Acute Respiratory Infections
Acute respiratory infections, such as pneumonia, are among the most common causes of death from infectious diseases in the United States. Pneumonia is the fifth major cause of death in persons over age 65.
Pneumonia is an inflammation of the parenchyma of the lungs. Causative organisms include bacteria, viruses, and fungi. Some of these organisms are listed here:
- Group A beta hemolytic streptococcus
- Influenza types A and B
- Aspergillus fungiatus
- Pneumocystis carinii
Presenting symptoms depend on the causative organism. The client with viral pneumonia tends to have milder symptoms, whereas the client with bacterial pneumonia might have chills and fever as high as 103°. Clients with cytomegalovirus, pneumocystis carinii, or aspergillus will be acutely ill. General symptoms of pneumonia include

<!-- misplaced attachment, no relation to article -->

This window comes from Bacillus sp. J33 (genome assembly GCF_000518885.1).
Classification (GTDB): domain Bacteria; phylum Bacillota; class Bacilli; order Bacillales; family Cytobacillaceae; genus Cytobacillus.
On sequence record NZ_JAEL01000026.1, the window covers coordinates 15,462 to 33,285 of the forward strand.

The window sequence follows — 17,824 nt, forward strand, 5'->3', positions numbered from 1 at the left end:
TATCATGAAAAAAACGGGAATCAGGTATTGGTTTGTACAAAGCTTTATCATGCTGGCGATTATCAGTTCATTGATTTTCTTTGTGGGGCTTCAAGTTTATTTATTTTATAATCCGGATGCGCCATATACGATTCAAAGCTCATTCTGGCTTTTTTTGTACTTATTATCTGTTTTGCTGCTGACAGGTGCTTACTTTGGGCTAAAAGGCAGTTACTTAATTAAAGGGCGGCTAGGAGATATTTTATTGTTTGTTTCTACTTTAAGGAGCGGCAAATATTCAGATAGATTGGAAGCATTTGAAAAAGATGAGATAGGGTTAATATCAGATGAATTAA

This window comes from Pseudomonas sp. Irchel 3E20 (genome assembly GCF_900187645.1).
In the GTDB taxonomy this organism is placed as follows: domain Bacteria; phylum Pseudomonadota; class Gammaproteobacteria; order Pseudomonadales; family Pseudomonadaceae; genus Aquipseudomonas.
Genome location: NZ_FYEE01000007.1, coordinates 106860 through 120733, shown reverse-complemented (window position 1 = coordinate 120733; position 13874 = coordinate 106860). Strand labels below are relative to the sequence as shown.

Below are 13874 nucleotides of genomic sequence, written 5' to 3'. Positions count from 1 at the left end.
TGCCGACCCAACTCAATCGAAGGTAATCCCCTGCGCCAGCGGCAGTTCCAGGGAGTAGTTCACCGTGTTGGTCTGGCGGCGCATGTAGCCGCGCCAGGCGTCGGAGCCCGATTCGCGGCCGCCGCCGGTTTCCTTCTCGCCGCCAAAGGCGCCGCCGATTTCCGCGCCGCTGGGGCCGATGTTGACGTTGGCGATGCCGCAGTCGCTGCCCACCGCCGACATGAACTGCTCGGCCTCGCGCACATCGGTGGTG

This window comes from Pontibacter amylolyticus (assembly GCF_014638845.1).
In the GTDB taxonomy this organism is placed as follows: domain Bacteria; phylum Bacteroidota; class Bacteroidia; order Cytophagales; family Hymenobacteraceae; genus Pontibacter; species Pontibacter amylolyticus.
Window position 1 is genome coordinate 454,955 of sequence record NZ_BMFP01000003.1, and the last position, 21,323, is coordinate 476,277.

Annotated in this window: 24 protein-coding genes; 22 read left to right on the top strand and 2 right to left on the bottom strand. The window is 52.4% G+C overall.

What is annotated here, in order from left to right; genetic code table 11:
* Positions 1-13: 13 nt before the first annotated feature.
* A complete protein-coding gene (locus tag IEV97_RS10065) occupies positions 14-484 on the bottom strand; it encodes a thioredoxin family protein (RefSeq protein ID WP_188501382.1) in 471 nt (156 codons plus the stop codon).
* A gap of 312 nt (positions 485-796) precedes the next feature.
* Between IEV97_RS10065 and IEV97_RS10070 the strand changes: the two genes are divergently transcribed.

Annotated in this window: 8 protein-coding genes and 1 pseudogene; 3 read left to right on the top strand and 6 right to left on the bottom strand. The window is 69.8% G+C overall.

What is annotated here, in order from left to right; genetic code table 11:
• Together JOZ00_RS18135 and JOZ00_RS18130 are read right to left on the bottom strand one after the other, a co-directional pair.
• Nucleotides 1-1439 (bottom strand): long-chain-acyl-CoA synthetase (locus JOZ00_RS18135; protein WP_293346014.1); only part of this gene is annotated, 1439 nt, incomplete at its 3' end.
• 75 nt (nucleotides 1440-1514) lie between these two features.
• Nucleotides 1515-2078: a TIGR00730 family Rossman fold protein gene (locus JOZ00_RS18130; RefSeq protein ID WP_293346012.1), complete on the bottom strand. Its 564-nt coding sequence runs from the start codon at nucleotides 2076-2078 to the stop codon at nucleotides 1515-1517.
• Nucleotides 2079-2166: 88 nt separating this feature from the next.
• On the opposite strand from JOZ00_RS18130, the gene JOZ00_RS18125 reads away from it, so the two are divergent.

- Chest pain
- Confusion (especially in the elderly client)
Care of the client with pneumonia depends on the causative organism. The management of bacterial pneumonias includes antibiotics, antitussives, antipyretics, and oxygen. Antibiotics that may be ordered include penicillin G, tetracycline, garamycin, and erythromycin. Viral pneumonias do not respond to antimicrobial therapy, but are treated with antiviral medication such as Symmetrel (amantadine). Fungal pneumonias are treated with antifungal medication such as Nizoral (ketoconozole). Additional therapies for the client with pneumonia include providing for fluid and nutritional needs, obtaining frequent vital signs, and providing oral hygiene. Supplemental oxygen and chest percussion and drainage should be performed as ordered by the physician
Pleurisy, an inflammation of the pleural sac, can be associated with upper respiratory infection, pulmonary embolus, thoracotomy, chest trauma, or cancer. Symptoms include
- Sharp pain on inspiration